It can be difficult to pinpoint a single favorite aspect of one’s job, but I know mine. In my capacity as recruitment and marketing director for URJ Heller High (a semester in Israel program for Jewish high school students), I have had the opportunity to chaperone several student groups on their flight to Israel and spend the first week of the semester with them.
At the end of that first week, the group travels to Jerusalem to welcome Shabbat at the Kotel (Western Wall). I love watching them walk through the Jewish Quarter of the Old City, peering into all the shops and restaurants, and carefully navigating the uneven cobblestone walkways. The best part, though, comes when we round the corner to the stairs that lead down to the Kotel Plaza, and the Wall itself comes into view. For many of our students, this program is their first experience in Israel. Watching their faces as they see a vista they have seen only in photographs for as long as they can remember – that is my favorite part of my job.
I have been immensely privileged to spend a significant amount of time in Israel: I lived there when I was in elementary school, studied abroad in both high school and college, staffed trips, and now travel there regularly for work. As a result, sometimes I need a reminder of how special it is; part of the reason I love watching these students so much. For a few minutes I can experience, vicariously through the teens’ eyes, the magic and awe of being in Israel.
It has become familiar and comfortable: the landmarks, the bus routes, my favorite hummus place. But as with any place we visit again and again, the sparkle dulls over time. Accompanying our student groups for that “big reveal” reminds me that Israel is a place like none other. On this most recent trip, I got another reminder of that fact.
On the third night of Hanukkah, I went to meet a dear friend in Tel Aviv. We first met almost nine years ago when he was a shaliach (emissary) at URJ Goldman Union Camp Institute, which has been my summer home since 2002. Any time he’s in New York City or I’m in Israel, we meet up and find some good food. This trip was no exception; Ori brought me to a hip spot called Tipaleh, which featured a typical Tel Aviv crowd – trendy young people out for a quick meal or casual drink with friends. If not for the rapid-fire Hebrew echoing from every corner, it could have been a scene from a café in any city in the world.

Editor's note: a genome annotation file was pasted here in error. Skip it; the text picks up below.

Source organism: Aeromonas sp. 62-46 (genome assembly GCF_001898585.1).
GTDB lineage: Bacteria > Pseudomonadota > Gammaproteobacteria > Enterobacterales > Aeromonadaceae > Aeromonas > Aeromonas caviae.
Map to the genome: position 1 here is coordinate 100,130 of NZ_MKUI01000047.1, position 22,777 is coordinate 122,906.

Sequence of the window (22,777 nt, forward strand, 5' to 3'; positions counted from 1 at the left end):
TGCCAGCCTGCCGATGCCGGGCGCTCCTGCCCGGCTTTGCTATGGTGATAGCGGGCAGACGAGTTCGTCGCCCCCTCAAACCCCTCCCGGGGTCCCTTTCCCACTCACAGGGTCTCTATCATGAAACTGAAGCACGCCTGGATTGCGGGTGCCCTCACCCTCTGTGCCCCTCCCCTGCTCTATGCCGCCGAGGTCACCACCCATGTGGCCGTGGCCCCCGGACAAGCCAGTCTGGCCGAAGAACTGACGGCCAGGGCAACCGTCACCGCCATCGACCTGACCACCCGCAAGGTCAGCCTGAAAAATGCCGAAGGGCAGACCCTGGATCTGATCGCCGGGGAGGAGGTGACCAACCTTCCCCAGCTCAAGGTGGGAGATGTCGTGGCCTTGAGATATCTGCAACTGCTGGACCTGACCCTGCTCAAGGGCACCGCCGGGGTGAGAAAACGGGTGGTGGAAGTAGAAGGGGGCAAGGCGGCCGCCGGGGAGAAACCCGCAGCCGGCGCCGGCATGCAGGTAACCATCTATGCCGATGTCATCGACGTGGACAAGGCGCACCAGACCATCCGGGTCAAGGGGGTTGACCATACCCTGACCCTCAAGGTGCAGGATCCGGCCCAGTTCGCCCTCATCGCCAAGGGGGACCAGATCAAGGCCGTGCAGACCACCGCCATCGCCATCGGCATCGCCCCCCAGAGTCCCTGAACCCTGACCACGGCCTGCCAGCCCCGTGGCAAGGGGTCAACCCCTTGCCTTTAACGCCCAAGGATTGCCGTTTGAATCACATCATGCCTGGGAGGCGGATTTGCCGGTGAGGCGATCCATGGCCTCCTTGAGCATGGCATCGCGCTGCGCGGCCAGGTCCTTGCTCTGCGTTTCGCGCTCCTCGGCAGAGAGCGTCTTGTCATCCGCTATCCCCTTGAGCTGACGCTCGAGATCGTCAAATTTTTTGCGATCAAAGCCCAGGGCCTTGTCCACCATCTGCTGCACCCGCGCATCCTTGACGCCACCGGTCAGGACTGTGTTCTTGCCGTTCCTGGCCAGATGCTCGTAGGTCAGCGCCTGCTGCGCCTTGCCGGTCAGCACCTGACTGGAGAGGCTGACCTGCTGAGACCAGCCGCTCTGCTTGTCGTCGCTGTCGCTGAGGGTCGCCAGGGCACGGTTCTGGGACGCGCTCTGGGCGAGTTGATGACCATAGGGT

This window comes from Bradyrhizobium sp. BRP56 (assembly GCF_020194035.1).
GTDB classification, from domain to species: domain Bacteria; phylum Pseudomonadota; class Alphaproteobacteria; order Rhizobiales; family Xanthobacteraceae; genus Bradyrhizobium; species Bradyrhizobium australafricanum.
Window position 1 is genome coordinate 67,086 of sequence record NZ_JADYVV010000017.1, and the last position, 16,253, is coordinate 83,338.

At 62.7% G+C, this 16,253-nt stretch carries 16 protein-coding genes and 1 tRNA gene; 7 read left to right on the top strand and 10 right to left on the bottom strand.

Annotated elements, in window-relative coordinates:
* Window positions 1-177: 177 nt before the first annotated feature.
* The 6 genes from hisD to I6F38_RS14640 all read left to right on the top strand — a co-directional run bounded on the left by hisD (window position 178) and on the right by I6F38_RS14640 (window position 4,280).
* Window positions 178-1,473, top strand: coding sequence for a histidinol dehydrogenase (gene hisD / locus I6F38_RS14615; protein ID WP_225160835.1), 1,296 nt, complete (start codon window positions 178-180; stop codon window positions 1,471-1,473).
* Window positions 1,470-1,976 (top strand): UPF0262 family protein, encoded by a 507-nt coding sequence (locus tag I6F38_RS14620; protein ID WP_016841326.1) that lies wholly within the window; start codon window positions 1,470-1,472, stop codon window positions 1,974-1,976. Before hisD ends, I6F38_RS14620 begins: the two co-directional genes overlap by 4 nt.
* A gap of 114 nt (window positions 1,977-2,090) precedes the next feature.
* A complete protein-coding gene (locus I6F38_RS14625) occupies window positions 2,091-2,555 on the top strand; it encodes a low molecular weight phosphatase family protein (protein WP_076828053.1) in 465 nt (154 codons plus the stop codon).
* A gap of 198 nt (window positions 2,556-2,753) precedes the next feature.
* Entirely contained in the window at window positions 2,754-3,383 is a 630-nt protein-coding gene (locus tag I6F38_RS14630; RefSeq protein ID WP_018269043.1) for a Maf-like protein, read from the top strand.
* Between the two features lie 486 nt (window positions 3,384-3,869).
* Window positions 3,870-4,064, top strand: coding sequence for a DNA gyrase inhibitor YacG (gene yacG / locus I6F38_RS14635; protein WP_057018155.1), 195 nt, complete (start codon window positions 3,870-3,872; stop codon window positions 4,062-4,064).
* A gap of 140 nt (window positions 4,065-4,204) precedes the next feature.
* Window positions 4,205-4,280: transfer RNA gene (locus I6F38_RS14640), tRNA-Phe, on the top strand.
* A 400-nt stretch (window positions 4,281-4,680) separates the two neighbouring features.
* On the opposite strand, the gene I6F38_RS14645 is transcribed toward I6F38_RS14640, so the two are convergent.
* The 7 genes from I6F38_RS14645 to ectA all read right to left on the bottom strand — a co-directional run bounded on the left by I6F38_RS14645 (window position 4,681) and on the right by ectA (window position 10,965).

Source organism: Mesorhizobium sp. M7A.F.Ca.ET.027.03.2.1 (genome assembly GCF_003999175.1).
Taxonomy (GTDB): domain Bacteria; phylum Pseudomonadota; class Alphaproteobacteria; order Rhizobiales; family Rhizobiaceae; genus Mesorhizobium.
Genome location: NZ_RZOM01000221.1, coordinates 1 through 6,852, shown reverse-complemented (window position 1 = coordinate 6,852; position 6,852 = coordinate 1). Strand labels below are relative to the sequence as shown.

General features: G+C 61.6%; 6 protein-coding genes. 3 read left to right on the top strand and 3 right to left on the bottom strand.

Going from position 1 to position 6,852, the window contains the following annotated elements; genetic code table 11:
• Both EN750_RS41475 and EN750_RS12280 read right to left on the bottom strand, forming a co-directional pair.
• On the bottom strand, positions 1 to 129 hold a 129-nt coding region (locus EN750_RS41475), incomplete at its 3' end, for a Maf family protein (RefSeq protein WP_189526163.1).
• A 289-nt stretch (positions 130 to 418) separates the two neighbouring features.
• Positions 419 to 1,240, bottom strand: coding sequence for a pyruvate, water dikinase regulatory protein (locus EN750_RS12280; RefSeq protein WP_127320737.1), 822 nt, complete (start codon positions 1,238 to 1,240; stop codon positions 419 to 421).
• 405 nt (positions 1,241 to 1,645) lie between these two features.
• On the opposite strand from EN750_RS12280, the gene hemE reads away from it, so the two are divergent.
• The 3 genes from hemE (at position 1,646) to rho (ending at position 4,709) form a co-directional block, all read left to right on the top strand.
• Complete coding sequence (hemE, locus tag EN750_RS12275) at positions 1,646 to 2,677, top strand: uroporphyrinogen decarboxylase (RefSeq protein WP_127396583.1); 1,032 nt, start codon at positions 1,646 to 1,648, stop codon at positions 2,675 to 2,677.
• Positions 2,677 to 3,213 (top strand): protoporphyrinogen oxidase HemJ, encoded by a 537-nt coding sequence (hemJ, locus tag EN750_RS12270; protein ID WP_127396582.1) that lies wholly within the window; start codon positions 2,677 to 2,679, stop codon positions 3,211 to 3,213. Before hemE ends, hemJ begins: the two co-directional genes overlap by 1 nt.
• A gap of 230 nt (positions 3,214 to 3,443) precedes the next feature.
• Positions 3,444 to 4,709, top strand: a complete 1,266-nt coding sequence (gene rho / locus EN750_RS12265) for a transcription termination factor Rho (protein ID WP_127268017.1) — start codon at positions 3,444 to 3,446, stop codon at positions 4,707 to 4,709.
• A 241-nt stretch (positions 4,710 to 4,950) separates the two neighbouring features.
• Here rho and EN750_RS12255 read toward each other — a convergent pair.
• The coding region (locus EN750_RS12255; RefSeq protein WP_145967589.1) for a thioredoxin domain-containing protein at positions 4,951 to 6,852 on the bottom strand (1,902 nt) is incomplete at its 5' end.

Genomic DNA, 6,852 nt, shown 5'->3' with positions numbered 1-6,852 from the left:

That all changed about an hour after we arrived when the lights suddenly dimmed and one of the bartenders called out to the whole place: “Everyone is invited to light Hanukkah candles! Come on!” I watched as everyone turned toward the large hanukkiyah being placed on the bar top and joined in singing the Hanukkah blessings together. The waitresses then broke out in a spirited rendition of “Maoz Tzur” as they passed around fresh sufganiyot (jelly doughnuts) to everyone. The whole scene was so perfect I was worried no one would believe it actually happened – so I recorded the whole thing on my phone.
The entire event transpired in just a few short minutes, but I couldn’t stop talking about it for days. Yes, I was in Israel, but we were in downtown Tel Aviv, arguably one of the most secular areas in Israel. What was supposed to be a routine evening – catching up with an old friend over some great food and a walk around familiar streets – turned into a delightfully unexpected reminder that this place is anything but ordinary. Here, Judaism is the default and everyone knows the words to “Maoz Tzur.”